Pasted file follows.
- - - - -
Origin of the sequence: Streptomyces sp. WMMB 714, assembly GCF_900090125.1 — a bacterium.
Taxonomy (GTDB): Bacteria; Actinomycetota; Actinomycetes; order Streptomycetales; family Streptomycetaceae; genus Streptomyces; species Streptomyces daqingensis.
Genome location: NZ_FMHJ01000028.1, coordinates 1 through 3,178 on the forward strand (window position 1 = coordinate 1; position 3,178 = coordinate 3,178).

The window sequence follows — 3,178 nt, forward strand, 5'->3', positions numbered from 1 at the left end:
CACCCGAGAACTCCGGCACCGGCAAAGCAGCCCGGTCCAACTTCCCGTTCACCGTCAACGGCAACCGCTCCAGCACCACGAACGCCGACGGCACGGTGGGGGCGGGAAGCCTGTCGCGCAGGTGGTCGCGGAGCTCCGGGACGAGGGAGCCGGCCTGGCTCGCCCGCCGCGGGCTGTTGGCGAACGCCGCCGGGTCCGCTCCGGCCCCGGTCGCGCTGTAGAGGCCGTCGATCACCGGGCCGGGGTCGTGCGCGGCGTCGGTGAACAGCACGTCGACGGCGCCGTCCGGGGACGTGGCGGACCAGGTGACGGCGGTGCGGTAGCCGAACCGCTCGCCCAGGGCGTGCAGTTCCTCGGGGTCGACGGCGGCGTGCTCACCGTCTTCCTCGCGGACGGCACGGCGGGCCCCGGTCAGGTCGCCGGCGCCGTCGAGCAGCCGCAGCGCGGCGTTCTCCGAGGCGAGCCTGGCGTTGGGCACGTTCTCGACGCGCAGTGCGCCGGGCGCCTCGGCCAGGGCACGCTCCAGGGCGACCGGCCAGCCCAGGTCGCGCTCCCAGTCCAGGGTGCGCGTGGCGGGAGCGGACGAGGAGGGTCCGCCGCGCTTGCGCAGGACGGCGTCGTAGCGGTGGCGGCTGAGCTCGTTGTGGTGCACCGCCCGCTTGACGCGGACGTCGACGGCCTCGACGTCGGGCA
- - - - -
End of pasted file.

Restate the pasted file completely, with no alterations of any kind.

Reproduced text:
Origin of the sequence: Streptomyces sp. WMMB 714, assembly GCF_900090125.1 — a bacterium.
Taxonomy (GTDB): Bacteria; Actinomycetota; Actinomycetes; order Streptomycetales; family Streptomycetaceae; genus Streptomyces; species Streptomyces daqingensis.
Genome location: NZ_FMHJ01000028.1, coordinates 1 through 3,178 on the forward strand (window position 1 = coordinate 1; position 3,178 = coordinate 3,178).

The window sequence follows — 3,178 nt, forward strand, 5'->3', positions numbered from 1 at the left end:
CACCCGAGAACTCCGGCACCGGCAAAGCAGCCCGGTCCAACTTCCCGTTCACCGTCAACGGCAACCGCTCCAGCACCACGAACGCCGACGGCACGGTGGGGGCGGGAAGCCTGTCGCGCAGGTGGTCGCGGAGCTCCGGGACGAGGGAGCCGGCCTGGCTCGCCCGCCGCGGGCTGTTGGCGAACGCCGCCGGGTCCGCTCCGGCCCCGGTCGCGCTGTAGAGGCCGTCGATCACCGGGCCGGGGTCGTGCGCGGCGTCGGTGAACAGCACGTCGACGGCGCCGTCCGGGGACGTGGCGGACCAGGTGACGGCGGTGCGGTAGCCGAACCGCTCGCCCAGGGCGTGCAGTTCCTCGGGGTCGACGGCGGCGTGCTCACCGTCTTCCTCGCGGACGGCACGGCGGGCCCCGGTCAGGTCGCCGGCGCCGTCGAGCAGCCGCAGCGCGGCGTTCTCCGAGGCGAGCCTGGCGTTGGGCACGTTCTCGACGCGCAGTGCGCCGGGCGCCTCGGCCAGGGCACGCTCCAGGGCGACCGGCCAGCCCAGGTCGCGCTCCCAGTCCAGGGTGCGCGTGGCGGGAGCGGACGAGGAGGGTCCGCCGCGCTTGCGCAGGACGGCGTCGTAGCGGTGGCGGCTGAGCTCGTTGTGGTGCACCGCCCGCTTGACGCGGACGTCGACGGCCTCGACGTCGGGCA